Celebrities Who Are Working To Raise Awareness About Mental Health

May is Mental Health Awareness Month. Within the Black community, awareness about mental health struggles have been raised higher in some of our collective consciousness, but the work to do more is endless. That workload becomes more clear when we think about our shared and individual trauma, the impact of the coronavirus pandemic, and the systemic inequities that prevent adequate access to healthcare, too. 

To chip in, these Black celebrities have served through charity work, launching their own foundations, and amplifying expert and advocate voices in mental health. Some have even opened up about their own mental health healing journeys, helping to remove stigma and normalize getting help within the Black community.  

Here’s a look at some Black celebrities’ efforts to support mental health help. 

Taraji P. Henson - The Boris Lawrence Henson Foundation

In honor of her father, actress Taraji P. Henson established the Boris Lawrence Henson Foundation in 2018 to offer free therapy services, and raise awareness about mental health struggles. The Foundation has partnerships with other mental health organizations, and created scholarships for Black students who are pursuing careers in the mental health field.

Beyoncé - BeyGOOD COVID-19 Pandemic Relief Donations

Amid the coronavirus pandemic, Beyoncé gave back to the Black community through her philanthropy BEY Good and their COVID-19 relief donations. Part of the donations included a $6 million gift to support UCLA and the National Alliance on Mental Illness which provides help in Houston, Texas, New Orleans, Detroit, and NYC.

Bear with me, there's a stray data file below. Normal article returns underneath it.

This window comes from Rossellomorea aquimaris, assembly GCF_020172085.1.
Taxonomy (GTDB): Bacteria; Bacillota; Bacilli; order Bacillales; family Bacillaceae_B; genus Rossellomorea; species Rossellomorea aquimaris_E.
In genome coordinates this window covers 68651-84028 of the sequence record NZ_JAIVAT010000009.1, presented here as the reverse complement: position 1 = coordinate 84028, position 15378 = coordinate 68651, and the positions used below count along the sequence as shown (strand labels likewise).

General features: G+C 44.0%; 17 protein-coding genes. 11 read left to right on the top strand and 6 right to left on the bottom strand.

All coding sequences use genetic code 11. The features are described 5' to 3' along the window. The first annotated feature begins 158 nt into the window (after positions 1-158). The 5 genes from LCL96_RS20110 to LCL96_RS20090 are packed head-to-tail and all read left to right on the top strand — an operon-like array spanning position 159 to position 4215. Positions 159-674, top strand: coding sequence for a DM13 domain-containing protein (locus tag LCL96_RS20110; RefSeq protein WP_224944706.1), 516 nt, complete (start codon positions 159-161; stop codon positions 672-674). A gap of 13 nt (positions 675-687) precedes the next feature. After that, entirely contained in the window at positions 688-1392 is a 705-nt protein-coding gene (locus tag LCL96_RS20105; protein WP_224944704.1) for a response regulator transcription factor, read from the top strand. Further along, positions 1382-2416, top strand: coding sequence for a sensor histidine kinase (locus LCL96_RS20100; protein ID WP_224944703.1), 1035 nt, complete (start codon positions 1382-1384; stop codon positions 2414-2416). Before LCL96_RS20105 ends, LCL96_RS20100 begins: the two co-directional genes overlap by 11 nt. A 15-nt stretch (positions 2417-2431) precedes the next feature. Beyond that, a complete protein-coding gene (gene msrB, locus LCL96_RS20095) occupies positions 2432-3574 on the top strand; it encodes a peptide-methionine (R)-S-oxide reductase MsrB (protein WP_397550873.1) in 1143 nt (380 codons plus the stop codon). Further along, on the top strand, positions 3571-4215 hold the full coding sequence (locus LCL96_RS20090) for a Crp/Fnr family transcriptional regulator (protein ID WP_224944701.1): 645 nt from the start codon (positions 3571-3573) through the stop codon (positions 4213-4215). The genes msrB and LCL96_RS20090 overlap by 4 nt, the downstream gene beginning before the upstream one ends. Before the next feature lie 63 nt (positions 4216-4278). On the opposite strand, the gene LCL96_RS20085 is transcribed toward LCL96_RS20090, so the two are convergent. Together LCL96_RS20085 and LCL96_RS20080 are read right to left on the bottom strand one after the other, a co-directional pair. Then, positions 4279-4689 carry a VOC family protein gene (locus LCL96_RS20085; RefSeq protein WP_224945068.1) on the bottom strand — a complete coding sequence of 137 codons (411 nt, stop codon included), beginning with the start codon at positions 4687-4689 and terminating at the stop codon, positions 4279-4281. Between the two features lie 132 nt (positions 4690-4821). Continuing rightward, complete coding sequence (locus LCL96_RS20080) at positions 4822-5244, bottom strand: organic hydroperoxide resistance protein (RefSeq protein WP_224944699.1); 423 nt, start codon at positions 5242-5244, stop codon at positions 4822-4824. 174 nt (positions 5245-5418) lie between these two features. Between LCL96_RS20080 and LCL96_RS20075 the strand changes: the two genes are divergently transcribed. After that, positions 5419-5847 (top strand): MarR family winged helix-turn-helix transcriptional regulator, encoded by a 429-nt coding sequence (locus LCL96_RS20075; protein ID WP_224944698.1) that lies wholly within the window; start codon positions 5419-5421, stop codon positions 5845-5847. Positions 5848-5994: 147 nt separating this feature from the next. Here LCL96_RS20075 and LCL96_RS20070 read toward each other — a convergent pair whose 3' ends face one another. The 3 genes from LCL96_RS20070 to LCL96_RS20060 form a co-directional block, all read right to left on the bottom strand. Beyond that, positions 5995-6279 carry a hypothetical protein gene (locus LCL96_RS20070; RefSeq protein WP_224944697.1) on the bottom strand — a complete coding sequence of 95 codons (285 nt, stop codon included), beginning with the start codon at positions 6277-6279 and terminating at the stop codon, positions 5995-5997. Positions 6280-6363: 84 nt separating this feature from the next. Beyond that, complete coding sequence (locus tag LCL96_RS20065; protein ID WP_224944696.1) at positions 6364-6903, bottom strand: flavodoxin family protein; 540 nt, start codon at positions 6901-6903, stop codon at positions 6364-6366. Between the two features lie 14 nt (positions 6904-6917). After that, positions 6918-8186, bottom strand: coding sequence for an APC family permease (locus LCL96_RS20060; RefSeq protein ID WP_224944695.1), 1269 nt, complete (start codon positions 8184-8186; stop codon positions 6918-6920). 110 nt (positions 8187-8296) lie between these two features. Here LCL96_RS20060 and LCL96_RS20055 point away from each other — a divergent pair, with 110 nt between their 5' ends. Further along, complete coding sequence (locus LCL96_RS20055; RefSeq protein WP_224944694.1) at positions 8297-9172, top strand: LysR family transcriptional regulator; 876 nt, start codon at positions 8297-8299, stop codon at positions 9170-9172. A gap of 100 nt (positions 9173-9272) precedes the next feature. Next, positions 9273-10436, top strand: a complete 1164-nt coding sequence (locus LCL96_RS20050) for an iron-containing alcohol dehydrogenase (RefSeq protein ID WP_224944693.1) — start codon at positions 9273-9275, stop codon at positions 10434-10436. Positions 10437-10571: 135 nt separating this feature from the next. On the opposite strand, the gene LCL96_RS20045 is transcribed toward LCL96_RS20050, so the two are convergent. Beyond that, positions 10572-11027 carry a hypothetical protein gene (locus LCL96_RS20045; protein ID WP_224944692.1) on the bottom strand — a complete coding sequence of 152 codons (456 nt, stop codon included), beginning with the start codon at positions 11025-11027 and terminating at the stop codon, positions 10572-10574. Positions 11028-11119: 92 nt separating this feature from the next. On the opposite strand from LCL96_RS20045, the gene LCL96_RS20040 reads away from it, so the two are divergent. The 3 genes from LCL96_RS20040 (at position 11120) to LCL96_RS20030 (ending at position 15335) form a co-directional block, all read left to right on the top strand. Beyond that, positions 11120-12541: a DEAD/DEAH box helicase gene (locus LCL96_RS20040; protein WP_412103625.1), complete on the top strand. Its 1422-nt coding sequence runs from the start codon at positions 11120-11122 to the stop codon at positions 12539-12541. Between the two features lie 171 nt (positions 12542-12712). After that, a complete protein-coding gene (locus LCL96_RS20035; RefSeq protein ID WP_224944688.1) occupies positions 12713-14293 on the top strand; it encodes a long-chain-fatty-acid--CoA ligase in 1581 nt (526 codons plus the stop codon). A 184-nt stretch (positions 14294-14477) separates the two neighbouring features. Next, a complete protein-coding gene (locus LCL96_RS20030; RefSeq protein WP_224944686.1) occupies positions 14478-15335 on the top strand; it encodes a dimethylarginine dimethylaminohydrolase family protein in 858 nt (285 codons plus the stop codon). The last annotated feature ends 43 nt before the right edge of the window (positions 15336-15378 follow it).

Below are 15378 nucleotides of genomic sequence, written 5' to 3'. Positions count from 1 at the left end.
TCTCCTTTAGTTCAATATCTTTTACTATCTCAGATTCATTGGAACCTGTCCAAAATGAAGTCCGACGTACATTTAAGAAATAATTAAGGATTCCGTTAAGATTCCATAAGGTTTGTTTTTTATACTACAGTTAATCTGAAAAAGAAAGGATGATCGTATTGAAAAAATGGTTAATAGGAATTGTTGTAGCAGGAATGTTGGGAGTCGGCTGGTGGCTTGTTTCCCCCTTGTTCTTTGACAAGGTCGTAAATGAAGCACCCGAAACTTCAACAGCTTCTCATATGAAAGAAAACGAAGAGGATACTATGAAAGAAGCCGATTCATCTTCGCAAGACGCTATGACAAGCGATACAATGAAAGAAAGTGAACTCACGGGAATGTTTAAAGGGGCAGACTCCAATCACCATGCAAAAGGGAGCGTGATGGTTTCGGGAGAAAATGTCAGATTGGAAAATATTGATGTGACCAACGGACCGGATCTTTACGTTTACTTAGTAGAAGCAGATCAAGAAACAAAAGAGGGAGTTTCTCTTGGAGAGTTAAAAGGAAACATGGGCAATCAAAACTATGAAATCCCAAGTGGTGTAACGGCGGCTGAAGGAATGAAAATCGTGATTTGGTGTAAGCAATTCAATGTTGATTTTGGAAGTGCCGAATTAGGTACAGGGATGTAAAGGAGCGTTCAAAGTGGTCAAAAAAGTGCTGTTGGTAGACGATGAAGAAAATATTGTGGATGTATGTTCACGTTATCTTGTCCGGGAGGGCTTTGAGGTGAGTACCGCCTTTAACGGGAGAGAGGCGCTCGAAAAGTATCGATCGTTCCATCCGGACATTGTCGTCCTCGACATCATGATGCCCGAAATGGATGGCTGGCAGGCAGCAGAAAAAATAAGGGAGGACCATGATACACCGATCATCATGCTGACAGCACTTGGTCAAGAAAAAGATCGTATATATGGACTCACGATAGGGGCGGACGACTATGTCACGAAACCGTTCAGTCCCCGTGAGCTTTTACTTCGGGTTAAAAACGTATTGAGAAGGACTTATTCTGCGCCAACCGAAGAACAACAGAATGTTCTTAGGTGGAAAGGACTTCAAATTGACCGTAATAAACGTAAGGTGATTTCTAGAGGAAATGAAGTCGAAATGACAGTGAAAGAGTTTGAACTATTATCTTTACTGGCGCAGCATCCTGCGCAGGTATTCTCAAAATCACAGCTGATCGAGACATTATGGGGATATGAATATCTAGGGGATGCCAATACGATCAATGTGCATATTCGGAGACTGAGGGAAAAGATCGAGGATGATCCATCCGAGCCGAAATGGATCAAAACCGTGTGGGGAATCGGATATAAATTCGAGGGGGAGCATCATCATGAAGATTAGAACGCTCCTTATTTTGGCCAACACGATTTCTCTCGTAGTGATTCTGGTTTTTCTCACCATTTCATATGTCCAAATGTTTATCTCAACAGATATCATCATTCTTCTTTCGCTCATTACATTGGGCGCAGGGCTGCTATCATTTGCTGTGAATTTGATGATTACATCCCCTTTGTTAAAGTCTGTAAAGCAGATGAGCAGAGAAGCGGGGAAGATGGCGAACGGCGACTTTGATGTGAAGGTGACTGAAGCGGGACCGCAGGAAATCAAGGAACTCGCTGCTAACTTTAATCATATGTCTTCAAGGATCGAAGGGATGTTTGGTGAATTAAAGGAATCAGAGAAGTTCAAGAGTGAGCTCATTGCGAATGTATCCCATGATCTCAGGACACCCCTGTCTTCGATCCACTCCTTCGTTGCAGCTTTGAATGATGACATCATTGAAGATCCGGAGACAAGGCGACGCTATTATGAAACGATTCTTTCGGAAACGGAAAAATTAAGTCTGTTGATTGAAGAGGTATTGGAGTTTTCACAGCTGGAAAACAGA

The Lemonade singer also partnered with the NAACP to provide rent relief for families doubly impacted back historic winter storms and the pandemic.

Rihanna -The Clara Lionel Foundation Mental Health Service Fund

Rihanna's Clara Lionel Foundation supported mental health access through a $15 million pledge to Twitter CEO Jack Dorsey's Start Small Initiative. "Racial injustices perpetuated by systems built to keep people safe are exacerbating the coronavirus' mental health impact on individuals and families across the United States," a statement from the Foundation read last summer.

SZA - GoodLine

TDE Queen SZA launched a hotline fans can call if they want to cry or laugh in January of this year. The "Hit Different" songstress has been honest about her own mental health journey and tweeted shortly after the announcement that the hotline, named Good Line, had gotten over 60,000 calls. The hotline also includes meditation audio and other resources.

Com & Well - Common

Rapper Common launched a wellness YouTube series in August of 2020 called Com + Well. In six episodes, the Chicago native interviews wellness gurus on subjects ranging from fitness, health, gardening, and cooking. The series, the rapper said, was to give views a "look at a holistic approach to the state of being healthy."

"I believe deeply that the more at peace you are with yourself, the more love and compassion you are able to put out into the world," he told Deadline.

Kendrick Lamar Lends "i" Lyrics for Mental Health Awareness Commercial

Pulitzer Prize-winning rapper Kendrick Lamar lent his lyrics from his song "i" from his acclaimed To Pimp a Butterfly album to Kaiser Permanente company to use in a commercial raising awareness about mental health. The healthcare company used the lyrics as part of its "Find Your Words" campaign combating stigma around depression.

Photos: Getty Images

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